I’ve thought about this topic a lot, we also did a great deal of research on the schools S was interested in. My husband is several years older than me and was in a fraternity in the sixties, I went to college in the seventies when Greek life was considered very uncool by most students at my university, so I had a preexisting bias. Hubby has stories of good times, but also of stupid drunken antics and brutal demeaning hazing rituals at his frat house. I was very leery about S going to small campuses with big Greek footprints and we spent a lot of time looking at schools with no Greek organizations.

After reading tons of student reviews and school newspapers, I caught wind of the presence on some of these so-called Greek-less campuses of what people call “underground” fraternities. Every so often a student review or article would complain about the social stresses of having these unregulated, but very selective groups, influencing the school’s social life. I was appalled. Greek life out in the open is one thing, Greek life lurking in the shadows is another thing altogether. The campuses where this seems to be happening are very selective, somewhat preppy and mostly on the east coast.

I like Whitman’s brand of Greeks, influenced by the overall friendly inclusive culture at the school, and am happy that the administration maintains a watchful eye on how they behave.

@bopambo - I know this is an old thread, but it is relevant to my D right now. I appreciate your information on the Greek scene at Whitman. Lots of people recommended my D apply to, or at least look into, Whitman. The deadline is coming up soon. One of the things that concerned her is whether, on a campus this small, sororities (and frats) play a disproportionately larger role in social life. It sounds like it’s not a big deal. I agree with you that drinking is going to be everywhere, and often, you get these underground organizations that do things out of sight and the administration has a challenge trying to rein them in. I’m more concerned about the overall social atmosphere: how friendly and collaborative the students and faculty are, and the quality of teaching.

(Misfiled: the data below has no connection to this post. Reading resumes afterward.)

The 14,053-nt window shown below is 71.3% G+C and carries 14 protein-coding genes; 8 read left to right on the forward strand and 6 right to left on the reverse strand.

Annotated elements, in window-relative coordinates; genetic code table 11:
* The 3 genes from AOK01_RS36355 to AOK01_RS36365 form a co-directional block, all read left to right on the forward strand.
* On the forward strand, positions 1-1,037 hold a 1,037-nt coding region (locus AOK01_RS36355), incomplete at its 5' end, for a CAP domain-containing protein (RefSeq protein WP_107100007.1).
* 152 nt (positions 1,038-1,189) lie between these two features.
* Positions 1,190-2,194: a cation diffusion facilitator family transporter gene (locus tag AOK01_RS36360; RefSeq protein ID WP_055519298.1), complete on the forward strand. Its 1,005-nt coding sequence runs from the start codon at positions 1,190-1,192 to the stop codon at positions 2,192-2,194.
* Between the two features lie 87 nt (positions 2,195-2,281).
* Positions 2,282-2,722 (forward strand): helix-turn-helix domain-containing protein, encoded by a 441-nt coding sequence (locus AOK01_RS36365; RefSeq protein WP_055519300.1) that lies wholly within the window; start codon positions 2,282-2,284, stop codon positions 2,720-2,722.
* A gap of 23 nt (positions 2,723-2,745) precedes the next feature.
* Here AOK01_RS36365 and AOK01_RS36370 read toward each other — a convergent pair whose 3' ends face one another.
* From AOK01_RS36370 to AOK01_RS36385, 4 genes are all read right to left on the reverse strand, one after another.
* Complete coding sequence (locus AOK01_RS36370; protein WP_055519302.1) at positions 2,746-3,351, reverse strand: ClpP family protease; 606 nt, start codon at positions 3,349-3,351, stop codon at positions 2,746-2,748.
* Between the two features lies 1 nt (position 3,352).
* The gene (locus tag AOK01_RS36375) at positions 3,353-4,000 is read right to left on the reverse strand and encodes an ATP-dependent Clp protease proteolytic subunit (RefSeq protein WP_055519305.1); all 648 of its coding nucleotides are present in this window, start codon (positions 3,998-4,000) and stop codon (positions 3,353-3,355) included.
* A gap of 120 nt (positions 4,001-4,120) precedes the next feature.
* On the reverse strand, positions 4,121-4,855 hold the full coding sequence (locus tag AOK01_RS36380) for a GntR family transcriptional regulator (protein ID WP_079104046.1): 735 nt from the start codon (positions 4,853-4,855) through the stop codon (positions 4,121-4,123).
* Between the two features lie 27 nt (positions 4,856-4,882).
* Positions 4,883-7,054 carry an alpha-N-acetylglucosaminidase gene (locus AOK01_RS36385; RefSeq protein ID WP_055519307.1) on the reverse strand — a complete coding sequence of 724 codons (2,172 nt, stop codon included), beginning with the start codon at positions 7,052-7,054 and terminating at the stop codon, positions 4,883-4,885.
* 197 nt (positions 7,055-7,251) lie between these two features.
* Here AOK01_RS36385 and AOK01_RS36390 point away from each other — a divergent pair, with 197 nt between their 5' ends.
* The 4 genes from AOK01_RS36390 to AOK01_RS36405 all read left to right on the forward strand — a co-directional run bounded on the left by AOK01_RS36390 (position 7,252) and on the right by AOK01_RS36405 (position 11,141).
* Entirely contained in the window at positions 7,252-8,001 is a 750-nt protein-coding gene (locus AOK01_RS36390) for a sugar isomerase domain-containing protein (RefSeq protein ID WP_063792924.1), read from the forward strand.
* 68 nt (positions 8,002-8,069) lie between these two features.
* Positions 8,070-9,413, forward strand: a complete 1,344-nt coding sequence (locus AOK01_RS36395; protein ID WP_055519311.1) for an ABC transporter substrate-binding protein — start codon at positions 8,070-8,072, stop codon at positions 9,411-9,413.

Hi BobShaw, I fully understand your concerns. When you look at the numbers it looks like the campus is divided into Greek and non-Greek, but that isn’t the case. Joining a fraternity or a sorority at Whitman is like joining any organization on campus, it’s something you do, not who you are. My son was in service clubs and part of the student government in high school, joining his fraternity was a way to continue doing community service and taking leadership roles. He related that his chapter was always ducking the visits from the national group because the Whitties had failed to learn the rites and rituals one must perform to welcome the grand poobahs, that made me chuckle. Whitman is known for it’s friendly inclusive culture and Greek life is no different. Nobody is “in” or “out”. He has plenty of friends who weren’t Greek.

I highly recommend Whitman, my son had a great experience. The student body is open and friendly, the campus and town are small, which fosters a close knit community. The teaching is excellent, and the professors are extremely accessible. When my son applied to graduate school he had letters of recommendation from professors who knew him very well, including the chairman of his department.

Maybe the thing to do is suggest she apply, and if she’s accepted, take her to visit. She’ll be able to tell pretty quick once she’s on campus whether it fits her or not.